When he looks inside his “policy toolbox,” Superintendent Marty Crawford says he wants exactly what he needs to implement new initiatives within Tyler Independent School District without delay.
That’s the premise, he said, behind a proposed policy change authorizing trained employees to carry firearms on school property. Trustees approved the new policy during an Aug. 4 workshop, but the measure still faces a final vote before the full board at the end of the month.
Adopting the policy, Dr. Crawford said, is just the first step to have in place “if” the district decides to implement it.
“It’s sad that schools have to consider this stuff to protect themselves,” Crawford said. “We’re all educators and this job has turned into a whole lot more than just instruction of kids academically.”
Safety: a long-term issue
In a 1999 interview, a Tyler Independent School District law official expressed concern about campus safety, characterizing the situation then as “a disaster waiting to happen.”
The assessment came within months of a school shooting at Columbine High School in Colorado, claiming the lives of 12 students and one teacher.
Since then, district construction projects have eliminated most of the major safety questions raised by portable classrooms, open campuses and outdated buildings. Yet recent events — the fatal shooting of 19 students and two teachers at a Uvalde elementary school — is forcing school officials to consider even more preventive measures.
“It’s a raw feeling right now after what happened last May, and I think we all felt it,” Crawford said. “After what happened … I just think every school system is looking at every policy and every statutory opportunity for safety and security. Unfortunately, we are at that place.”
In 2013, Texas legislators passed the Protective of Children Act Program expanding authority to have armed personnel. Under the School Marshal Program, schools may designate one staff member per 200 students to have access to a secured gun.
Another option — the Guardian Plan — allows a district to authorize employees to carry a handgun after being trained.
As of 2020, 84 school districts have at least one designated marshal and 280 districts have adopted the guardian plan, according to a Texas Tribune article about audits conducted by the Texas School Safety Center.
Whitehouse ISD trustees approved the Guardian Plan, which was implemented during the 2020-21 school year. Pine Tree ISD trustees in Longview approved the plan in 2020.
Crawford said implementing the Guardian Plan in Tyler ISD is only an option officials may consider.
“It’s not a done deal,” he said. “Certainly, if we were ever to enact that, we would announce that and let folks know about it.”
Crawford said approving the policy now allows the district to be prepared if trustees decide to implement it. He estimated it would take at least three to six months to conduct background checks, psychological evaluations and training for selected employees.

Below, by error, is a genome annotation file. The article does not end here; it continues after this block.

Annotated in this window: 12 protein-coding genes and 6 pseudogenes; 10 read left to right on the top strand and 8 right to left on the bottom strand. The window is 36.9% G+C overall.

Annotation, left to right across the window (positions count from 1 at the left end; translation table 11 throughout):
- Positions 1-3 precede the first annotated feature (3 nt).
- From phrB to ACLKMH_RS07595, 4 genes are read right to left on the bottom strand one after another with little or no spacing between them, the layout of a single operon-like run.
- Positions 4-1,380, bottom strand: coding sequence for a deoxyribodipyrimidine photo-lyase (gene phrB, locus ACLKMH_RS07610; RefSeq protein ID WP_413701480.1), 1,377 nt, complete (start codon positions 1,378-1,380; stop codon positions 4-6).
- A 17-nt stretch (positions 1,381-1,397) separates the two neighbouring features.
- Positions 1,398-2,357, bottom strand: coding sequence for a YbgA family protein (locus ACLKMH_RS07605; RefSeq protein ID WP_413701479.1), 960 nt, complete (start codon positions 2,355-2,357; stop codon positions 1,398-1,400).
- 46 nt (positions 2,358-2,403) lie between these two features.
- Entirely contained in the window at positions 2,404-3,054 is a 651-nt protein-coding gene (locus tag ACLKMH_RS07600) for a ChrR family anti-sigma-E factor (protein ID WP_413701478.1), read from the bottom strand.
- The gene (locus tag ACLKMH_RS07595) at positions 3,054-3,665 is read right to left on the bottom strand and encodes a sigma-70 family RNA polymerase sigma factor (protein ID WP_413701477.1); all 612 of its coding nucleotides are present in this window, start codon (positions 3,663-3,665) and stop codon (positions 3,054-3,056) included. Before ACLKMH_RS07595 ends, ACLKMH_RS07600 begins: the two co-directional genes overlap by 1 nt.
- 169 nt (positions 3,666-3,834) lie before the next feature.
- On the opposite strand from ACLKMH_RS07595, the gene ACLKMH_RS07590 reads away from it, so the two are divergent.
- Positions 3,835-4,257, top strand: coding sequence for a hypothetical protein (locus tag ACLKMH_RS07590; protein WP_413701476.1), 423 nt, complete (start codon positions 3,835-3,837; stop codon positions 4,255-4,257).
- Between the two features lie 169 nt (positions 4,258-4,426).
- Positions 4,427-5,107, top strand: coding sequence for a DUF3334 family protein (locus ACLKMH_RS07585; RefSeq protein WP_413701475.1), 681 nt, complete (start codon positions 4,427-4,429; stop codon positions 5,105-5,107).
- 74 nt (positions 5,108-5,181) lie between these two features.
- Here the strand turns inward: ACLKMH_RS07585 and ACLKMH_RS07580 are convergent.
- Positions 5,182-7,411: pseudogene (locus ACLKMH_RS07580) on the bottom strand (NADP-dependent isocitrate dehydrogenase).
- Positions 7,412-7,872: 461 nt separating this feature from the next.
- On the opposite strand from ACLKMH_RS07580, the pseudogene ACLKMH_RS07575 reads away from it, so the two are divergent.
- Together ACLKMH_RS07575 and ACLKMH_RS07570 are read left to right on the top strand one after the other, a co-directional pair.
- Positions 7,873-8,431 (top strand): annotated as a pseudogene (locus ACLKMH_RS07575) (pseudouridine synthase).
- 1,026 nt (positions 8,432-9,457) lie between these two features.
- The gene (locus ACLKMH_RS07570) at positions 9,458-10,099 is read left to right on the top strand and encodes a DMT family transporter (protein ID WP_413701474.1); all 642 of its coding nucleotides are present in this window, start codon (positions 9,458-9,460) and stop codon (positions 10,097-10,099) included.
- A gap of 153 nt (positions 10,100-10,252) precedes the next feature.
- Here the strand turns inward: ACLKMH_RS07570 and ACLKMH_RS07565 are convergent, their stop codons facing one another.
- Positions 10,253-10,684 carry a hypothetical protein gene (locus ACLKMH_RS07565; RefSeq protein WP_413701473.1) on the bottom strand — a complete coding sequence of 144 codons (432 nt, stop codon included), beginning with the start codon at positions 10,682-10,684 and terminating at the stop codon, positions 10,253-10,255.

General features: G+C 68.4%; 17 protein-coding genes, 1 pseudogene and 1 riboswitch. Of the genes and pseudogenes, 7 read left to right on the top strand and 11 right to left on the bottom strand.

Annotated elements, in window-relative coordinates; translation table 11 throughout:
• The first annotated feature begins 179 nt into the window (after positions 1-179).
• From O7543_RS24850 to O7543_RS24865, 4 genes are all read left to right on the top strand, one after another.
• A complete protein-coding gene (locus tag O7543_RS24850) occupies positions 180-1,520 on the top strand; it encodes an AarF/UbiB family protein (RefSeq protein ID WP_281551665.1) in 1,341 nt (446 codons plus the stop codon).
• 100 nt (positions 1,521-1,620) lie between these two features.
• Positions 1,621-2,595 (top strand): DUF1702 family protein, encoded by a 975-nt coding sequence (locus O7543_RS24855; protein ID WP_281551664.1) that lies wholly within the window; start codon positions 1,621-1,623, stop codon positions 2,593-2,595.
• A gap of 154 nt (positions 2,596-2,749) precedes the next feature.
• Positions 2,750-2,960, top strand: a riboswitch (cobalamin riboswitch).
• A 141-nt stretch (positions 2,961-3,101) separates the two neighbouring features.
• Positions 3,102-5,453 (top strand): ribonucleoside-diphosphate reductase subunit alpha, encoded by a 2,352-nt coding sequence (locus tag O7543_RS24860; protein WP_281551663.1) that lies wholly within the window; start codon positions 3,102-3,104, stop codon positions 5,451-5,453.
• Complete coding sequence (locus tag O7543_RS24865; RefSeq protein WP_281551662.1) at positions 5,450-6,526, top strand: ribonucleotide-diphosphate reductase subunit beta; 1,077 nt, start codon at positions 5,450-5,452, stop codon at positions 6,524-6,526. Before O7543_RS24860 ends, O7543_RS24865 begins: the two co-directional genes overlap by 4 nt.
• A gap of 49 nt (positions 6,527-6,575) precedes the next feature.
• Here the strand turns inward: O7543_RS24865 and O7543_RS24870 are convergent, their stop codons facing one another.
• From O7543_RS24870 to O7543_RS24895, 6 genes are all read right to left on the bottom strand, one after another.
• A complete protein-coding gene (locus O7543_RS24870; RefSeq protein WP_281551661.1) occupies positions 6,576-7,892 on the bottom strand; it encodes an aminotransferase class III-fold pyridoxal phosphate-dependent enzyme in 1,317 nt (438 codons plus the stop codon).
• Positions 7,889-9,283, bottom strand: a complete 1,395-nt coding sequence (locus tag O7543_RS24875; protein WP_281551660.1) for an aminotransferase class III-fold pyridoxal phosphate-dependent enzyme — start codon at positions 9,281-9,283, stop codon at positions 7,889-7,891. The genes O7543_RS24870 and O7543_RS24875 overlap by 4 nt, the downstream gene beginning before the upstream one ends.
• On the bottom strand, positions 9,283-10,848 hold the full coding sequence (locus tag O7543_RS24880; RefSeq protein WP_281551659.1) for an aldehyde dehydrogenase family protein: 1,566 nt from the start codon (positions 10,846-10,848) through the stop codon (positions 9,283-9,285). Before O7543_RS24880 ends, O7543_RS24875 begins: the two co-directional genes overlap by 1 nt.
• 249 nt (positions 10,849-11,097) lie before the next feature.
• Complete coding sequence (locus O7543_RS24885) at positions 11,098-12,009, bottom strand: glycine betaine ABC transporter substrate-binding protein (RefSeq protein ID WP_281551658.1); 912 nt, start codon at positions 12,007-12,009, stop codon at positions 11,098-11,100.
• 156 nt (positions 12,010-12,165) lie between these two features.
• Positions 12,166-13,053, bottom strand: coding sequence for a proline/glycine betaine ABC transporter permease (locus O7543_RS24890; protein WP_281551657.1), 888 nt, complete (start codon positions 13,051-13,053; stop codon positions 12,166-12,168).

Crawford said he also wants input from parents, teachers, law enforcement officers and the public before moving on in the process. Having a policy in place is an essential first step, he said.
“We don’t want to be caught in a six-month lag if we don’t have enough police officers to staff our police force,” he explained.
It may be too early to determine how teachers and parents may react to having armed personnel on campus.
“I think it will be a split,” said Camille Buie, a former teacher whose daughter is a junior at Legacy High School. “I go back and forth about it. It might come in handy in certain situations … in other cases, it could turn into a huge disaster.”
TISD’s police force is the third largest law enforcement agency in the county. In a meeting earlier this month, trustees approved hiring at least 13 additional officer positions and additional patrol cars.
But Crawford said he isn’t certain the district can fill all those positions considering the current workforce environment.
“It’s getting harder and harder to find trained peace officers,” he said. “Everyone is looking for them now.”
Crawford said the district already relies upon a safety and security advisory committee to help decide what preventive measures might be necessary. The committee, which meets three times a year, includes representatives from the FBI, ATF, Smith County Sheriff’s Department, Tyler Police Department and others.
“They can give feedback on where we can improve,” Crawford said.
Approving the policy is just part of the district’s “long game plan” being considered.
“There is a lot of easing into this, methodical preparation and selection,” he said. “You want to communicate that with everyone … what’s coming.”
Editor’s note: As a graduate student at The University of Texas at Tyler, Vanessa Curry conducted a safety survey of the Tyler Independent School District and wrote about her findings in a research paper.
Vanessa E. Curry is a journalist with nearly 35 years of experience as a writer, editor and instructor. She earned a B.S. degree in Mass Communication from Illinois State University and a MSIS degree from The University of Texas at Tyler with emphasis on journalism, political science and criminal justice. She has worked newspaper in Marlin, Henderson, Tyler and Jacksonville, Texas as well as in Columbia Tennessee. Vanessa also was a journalism instructor at the UT-Tyler and Tennessee Tech University. Her writing has been recognized by the State Bar of Texas, Texas Associated Press Managing Editors, Dallas Press Club, and Tennessee Press Association. She currently is working on publishing two books: “Lies and Consequences: The Trials of Kerry Max Cook,” and “A Gold Medal Man, A biography of Kenneth L. “Tug” Wilson.
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